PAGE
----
Leadership is about navigating change. To be more precise, one of the main elements of leadership is about navigating change. Leadership can also be about visioning change, creating change, managing change, and even cleaning up after change. The element of navigating change is however always present for the spiritual leader because someone, some situation, or some place within the leader’s care is always changing.
As I was packing for recent trip, I found myself reflecting about how the process of navigating change is a lot like packing. Both in leadership and packing there is the thinking about it, there is the planning, and there is letting go of what needs to be left behind.
First, the thinking about it. If you are going to navigate, then set a point towards which to steer. Now there are people I know, when it comes to packing, who put it off as long as possible to avoid a lot of little decisions. For them, it is easier to dive in right before the trip, take the essentials along with a few items that work in any condition, and forget about the rest. That is fine if one is prepared to live with any consequence. For me, in packing and in leading, considering the temperature of the place I am going is a point towards which I can steer. Warmer climate means multiple days’ bathing suits, shorts and tee shirts. Not necessarily less stuff just less variety. Colder climates means multiple layers, wider range of possible weather, dark colours and a few colorful items for flair. Not less stuff and a greater variety of mix and match. Planning for the likely climate means asking the question: what are the conditions likely to be when I arrive? Leadership means planning for the likely climate. An extreme in either direction would leave me wondering if this change, the trip, was really worth it.
Second, there is the planning. Not everything I plan to take fits in the suitcase. Whether it’s carry on or checked luggage, whatever I planned in my mind to take along exceeds the capacity I have to carry it. To check myself, I place all the planned items on the bed and ask myself, what is the purpose, how many times will I use it, what are the occasions to use this item, can something else serve multiple purposes? The leadership for navigating change, at least for me, means I always want to include more than I and the team have a capacity to carry. I suppose it is good that I can think of more ways to make the process of navigating change better. And if I tried to do all of them, then nothing will get done well, I and others leaders will feel frustrated, and we will likely not get to our destination with the items, the elements, that will really make a difference.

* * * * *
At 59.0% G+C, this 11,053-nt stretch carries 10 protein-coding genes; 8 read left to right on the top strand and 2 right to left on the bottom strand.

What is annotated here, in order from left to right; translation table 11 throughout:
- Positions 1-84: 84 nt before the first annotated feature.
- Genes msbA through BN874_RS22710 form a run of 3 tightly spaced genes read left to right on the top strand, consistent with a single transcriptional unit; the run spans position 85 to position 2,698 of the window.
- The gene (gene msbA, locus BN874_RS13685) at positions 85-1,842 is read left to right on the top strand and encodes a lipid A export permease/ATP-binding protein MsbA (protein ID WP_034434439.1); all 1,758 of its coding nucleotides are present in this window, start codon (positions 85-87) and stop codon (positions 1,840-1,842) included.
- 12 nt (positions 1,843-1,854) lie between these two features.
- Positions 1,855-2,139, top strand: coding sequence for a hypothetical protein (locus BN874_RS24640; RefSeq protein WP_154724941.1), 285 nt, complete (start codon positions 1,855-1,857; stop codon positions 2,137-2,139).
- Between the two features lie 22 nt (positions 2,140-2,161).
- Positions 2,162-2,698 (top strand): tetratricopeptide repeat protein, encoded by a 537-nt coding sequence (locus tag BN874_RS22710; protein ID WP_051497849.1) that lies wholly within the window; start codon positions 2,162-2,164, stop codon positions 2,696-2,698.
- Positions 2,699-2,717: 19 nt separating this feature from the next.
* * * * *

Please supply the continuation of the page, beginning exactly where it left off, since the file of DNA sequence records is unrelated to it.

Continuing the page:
Finally, there is the letting go of what needs to be left behind. None of us makes a journey without leaving something behind. Once the suitcase is packed, then the items not going are placed back in the closet. A favourite scarf, an additional pair of socks, one more sweater (or bathing suit) that may make being at the destination better, will also make the journey harder. Even at the start of a journey some thing, or, in leadership, someone, is left behind
It is the “someone” in spiritual leadership that I believe is the most difficult. Differeniating between this person at this time for this journey and everyone who who might go in a variety of directions is an important discernment. Will the gifts, the leadership position, the readiness of the team members serve multiple purposes so that the journey can flow freely? Is there one or more persons just not prepared to go now, who will only offer one function, or who may not like the climate at the destination. And, this discernment does not mean we are rejecting that person who does not make this journey at this time. This is hard to do and to communicate for spiritual leaders because it implies exclusiveness, division, favouritism, and insider decisions. Those are all values that can be called “non-gospel.” We don’t want to live from those places. As people of commitment to Christ, of prayer, unity, and justice, we seek to have those values show in every decision and in every journey. Yet, life in Christ is also about movement. We are always on journey. How do we move if everything must go with is? We don’t. We stay in place wondering what we will do with it all. Life in Christ, prayer, unity, and justice in spiritual leadership is about starting the journey so that all those in your care will be given a chance to be on the journey, too. In all navigation, in order to start some things are left behind. Leaders must let go and leaders must start.
Packing for travel can illustrate the life of the spiritual leader for navigating change. We always go with and for one another and we always go with Christ.